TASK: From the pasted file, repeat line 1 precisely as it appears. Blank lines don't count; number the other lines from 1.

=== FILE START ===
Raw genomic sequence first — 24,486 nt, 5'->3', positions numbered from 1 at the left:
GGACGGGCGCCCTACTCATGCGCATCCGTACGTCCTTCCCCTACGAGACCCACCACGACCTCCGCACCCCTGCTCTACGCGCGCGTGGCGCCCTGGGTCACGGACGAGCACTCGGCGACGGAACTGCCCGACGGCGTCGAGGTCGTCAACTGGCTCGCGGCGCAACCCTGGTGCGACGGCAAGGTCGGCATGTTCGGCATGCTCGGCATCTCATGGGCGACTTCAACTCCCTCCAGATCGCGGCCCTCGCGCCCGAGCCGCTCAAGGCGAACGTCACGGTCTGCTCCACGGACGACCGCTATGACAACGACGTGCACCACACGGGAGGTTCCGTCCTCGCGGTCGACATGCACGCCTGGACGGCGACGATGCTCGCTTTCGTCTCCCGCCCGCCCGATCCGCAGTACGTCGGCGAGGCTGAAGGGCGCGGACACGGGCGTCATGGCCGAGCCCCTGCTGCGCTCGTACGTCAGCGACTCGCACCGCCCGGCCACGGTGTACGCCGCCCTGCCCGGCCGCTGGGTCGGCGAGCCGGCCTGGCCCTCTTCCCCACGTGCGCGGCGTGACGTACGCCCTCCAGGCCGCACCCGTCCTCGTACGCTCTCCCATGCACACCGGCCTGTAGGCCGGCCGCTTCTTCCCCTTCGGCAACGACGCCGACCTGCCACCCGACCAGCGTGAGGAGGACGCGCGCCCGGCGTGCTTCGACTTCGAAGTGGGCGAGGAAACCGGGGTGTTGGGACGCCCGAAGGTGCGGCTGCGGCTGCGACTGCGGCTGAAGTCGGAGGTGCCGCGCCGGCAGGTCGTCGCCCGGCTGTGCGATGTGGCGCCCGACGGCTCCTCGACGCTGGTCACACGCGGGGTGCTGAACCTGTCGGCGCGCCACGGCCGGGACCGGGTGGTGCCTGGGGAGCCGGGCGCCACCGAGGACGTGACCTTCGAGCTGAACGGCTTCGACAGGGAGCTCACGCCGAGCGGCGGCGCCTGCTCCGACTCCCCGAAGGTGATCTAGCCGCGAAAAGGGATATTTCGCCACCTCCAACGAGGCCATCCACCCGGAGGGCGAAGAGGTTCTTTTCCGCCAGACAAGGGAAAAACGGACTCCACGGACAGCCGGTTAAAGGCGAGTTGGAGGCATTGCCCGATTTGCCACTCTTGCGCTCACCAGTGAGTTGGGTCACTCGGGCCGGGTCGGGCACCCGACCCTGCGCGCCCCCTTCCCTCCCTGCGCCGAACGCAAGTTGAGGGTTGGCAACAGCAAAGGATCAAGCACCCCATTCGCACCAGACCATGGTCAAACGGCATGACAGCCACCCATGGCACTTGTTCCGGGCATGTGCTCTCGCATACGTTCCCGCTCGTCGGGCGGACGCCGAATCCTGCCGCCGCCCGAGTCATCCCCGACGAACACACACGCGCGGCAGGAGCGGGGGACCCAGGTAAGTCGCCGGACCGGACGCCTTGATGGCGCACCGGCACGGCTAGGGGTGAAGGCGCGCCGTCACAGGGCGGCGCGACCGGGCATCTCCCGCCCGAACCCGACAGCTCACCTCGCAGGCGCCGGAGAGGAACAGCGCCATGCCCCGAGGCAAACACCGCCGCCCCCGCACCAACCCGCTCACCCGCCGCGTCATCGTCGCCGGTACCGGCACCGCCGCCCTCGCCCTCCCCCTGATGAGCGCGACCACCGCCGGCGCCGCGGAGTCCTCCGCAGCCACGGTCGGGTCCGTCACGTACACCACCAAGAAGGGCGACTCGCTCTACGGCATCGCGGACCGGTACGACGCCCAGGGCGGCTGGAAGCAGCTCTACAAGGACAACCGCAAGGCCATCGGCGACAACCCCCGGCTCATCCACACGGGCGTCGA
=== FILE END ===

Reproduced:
Raw genomic sequence first — 24,486 nt, 5'->3', positions numbered from 1 at the left: